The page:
Beating insider fraud requires a new culture
Cybercriminals continue to target banks and financial institutions worldwide as employees prove to be a weak link in the security chain no matter what technology solutions are put in place.
Human error is often found to be a contributing factor of a security breach, if not the direct source. According to the 2020 Verizon Data Breach Investigations Report, miscellaneous errors were found vying closely with web application attacks for the top cause of breaches affecting the financial and insurance sector. A secretary may forward an email to the wrong recipient or a system administrator may misconfigure firewall settings. Perhaps a user clicks on a malicious link. Whatever the case, the outcome is equally dire.
Business leaders have come to understand the role that people play in cybersecurity to establish a strong security culture within their own organizations. In fact, many leaders across the globe realize the importance of establishing a strong security culture not just because they fear the impact of a data breach, but more as a fundamental tool to the overall success of their organization in creating customer trust or enhancing brand value. Yet, the term lacks a universal definition, and its interpretation varies depending on the individual.
In one survey of 1,161 IT decision makers, 758 unique definitions were offered, falling into five distinct categories. While all are important, these categories taken apart only feature one aspect of the wider notion of security culture.
With an incomplete understanding of the term, many organizations find themselves inadvertently overconfident in their actual capabilities to fend off cyberthreats. This speaks to the importance of building a single, clear and common definition from which organizations can learn from one another, benchmark their standing and construct a comprehensive security program.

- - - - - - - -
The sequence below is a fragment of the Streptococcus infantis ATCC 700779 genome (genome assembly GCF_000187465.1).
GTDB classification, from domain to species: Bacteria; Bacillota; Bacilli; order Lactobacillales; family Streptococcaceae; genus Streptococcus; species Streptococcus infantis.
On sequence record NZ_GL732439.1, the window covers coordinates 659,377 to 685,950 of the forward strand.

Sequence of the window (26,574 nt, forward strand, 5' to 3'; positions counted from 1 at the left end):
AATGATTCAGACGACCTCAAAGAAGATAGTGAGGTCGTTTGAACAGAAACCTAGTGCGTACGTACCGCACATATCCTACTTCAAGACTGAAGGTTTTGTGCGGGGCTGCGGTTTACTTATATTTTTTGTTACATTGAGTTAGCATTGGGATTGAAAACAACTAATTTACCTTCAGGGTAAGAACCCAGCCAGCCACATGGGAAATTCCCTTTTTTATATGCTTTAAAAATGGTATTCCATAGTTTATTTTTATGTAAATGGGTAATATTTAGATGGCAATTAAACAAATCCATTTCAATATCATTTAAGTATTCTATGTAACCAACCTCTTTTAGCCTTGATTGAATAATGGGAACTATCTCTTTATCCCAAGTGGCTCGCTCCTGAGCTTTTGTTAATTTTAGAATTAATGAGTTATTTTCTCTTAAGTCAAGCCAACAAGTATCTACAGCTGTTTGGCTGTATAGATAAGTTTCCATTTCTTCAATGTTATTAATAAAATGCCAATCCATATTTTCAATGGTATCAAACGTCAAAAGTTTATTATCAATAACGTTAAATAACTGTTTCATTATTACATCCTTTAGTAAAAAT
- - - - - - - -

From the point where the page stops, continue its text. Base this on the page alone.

In an effort to measure security culture through an objective, scientific method, the term can be broken down into several key dimensions.
Attitudes. Formed over time and through experiences, attitudes are learned opinions reflecting the preferences an individual has in favor of or against security protocols and issues.
Behaviors. The physical actions and decisions that employees make which impact the security of an organization.
Cognition. The understanding, knowledge and awareness of security threats and issues.
Communication Channels adopted to share relevant security-related information in a timely manner, while encouraging and supporting employees as they tackle security issues.
Compliance. Written security policies and the extent that employees adhere to them.
Norms. Unwritten rules of conduct in an organization.
Responsibilities. The extent to which employees recognize their role in sustaining or endangering their company’s security.
All of these dimensions are inextricably interlinked; should one falter, so too would the others.